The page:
The flag was adopted just before Qatar gained independence from Britain on September 3, 1971. Qatar modified its entirely red flag with the addition of a white vertical stripe at the hoist to suit the British directive in the mid-19th century. The nine-pointed serrated edge was added to the Qatar flag in the mid-20th century and the maroon color was adopted in 1949, thus creating the modern day national flag. In 1855, Shaikh Jassim bin Mohammed Al Thani already used a flag with similar pattern and purplish-red and white colours. The flag was officially adopted on July 9, 1971, although a nearly identical flag (only differing in proportion) had been used since 1949.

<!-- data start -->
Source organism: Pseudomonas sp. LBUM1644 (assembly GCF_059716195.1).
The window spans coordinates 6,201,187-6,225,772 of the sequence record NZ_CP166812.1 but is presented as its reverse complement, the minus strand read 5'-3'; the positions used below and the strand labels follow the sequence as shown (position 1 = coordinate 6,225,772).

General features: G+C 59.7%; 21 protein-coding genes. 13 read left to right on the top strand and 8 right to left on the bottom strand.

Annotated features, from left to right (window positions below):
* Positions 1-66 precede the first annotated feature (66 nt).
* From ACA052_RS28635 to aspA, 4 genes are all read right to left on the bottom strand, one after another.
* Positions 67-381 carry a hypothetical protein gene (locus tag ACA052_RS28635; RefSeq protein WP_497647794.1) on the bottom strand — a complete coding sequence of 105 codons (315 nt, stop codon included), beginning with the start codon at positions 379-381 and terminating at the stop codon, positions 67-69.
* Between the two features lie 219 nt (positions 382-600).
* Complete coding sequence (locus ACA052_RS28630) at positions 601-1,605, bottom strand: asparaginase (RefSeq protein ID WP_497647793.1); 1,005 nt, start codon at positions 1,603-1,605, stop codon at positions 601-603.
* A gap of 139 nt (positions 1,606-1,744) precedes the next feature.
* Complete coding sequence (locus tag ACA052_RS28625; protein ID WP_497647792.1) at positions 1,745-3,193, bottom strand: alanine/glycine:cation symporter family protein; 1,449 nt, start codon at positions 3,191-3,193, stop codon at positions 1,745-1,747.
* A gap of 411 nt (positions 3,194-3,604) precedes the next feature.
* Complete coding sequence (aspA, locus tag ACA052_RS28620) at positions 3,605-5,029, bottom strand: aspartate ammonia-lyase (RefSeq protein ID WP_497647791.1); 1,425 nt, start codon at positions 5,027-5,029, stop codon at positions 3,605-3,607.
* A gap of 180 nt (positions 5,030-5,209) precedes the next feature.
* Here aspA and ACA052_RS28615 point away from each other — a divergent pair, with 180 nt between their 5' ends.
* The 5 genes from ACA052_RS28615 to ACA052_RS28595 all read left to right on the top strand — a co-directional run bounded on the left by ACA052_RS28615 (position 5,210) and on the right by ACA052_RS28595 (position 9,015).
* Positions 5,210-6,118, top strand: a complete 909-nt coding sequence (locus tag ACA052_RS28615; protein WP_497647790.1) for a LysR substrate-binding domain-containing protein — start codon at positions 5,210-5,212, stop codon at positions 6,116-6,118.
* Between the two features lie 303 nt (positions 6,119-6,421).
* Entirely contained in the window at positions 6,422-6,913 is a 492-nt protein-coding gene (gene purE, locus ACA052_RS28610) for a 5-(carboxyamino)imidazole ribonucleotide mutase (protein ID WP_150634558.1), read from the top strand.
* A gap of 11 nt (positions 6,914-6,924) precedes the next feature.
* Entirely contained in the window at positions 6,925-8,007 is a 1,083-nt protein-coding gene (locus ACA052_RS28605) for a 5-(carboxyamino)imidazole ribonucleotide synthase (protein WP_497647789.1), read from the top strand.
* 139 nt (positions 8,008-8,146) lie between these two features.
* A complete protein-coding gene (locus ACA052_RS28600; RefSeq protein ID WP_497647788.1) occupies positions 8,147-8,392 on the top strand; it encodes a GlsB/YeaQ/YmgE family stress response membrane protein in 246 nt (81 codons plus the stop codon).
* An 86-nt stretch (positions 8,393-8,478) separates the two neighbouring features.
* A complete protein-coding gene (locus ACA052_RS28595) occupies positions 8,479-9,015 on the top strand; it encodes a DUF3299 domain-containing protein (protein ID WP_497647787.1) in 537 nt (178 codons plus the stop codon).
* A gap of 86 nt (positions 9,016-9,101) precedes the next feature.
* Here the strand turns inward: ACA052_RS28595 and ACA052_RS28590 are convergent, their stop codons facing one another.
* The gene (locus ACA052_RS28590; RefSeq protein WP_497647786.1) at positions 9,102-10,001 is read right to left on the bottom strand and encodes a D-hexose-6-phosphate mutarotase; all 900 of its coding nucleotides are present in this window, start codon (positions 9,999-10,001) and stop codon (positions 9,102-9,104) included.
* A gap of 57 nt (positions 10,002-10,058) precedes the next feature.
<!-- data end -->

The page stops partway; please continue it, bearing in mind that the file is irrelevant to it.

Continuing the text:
The use of purple coloring in the country dates back several centuries. It has been asserted that Qatar was the site of the earliest known production of shellfish dye during the rule of the Kassites and that the Kassite operated a dye industry which produced purple dye on the coast of Qatar. Qatar was also known for its production of purple dye during the rule of the Sasanian Empire. Sheikh Mohammed bin Thani proposed the creation a flag with a purple-red color in order to unify the state. The flags colours were tinted darker by the sun, thus creating Qatar red. In 1932, the British Navy suggested an official flag should be designed. They proposed that the flag be red, but Qatar refused the red color and instead used maroon.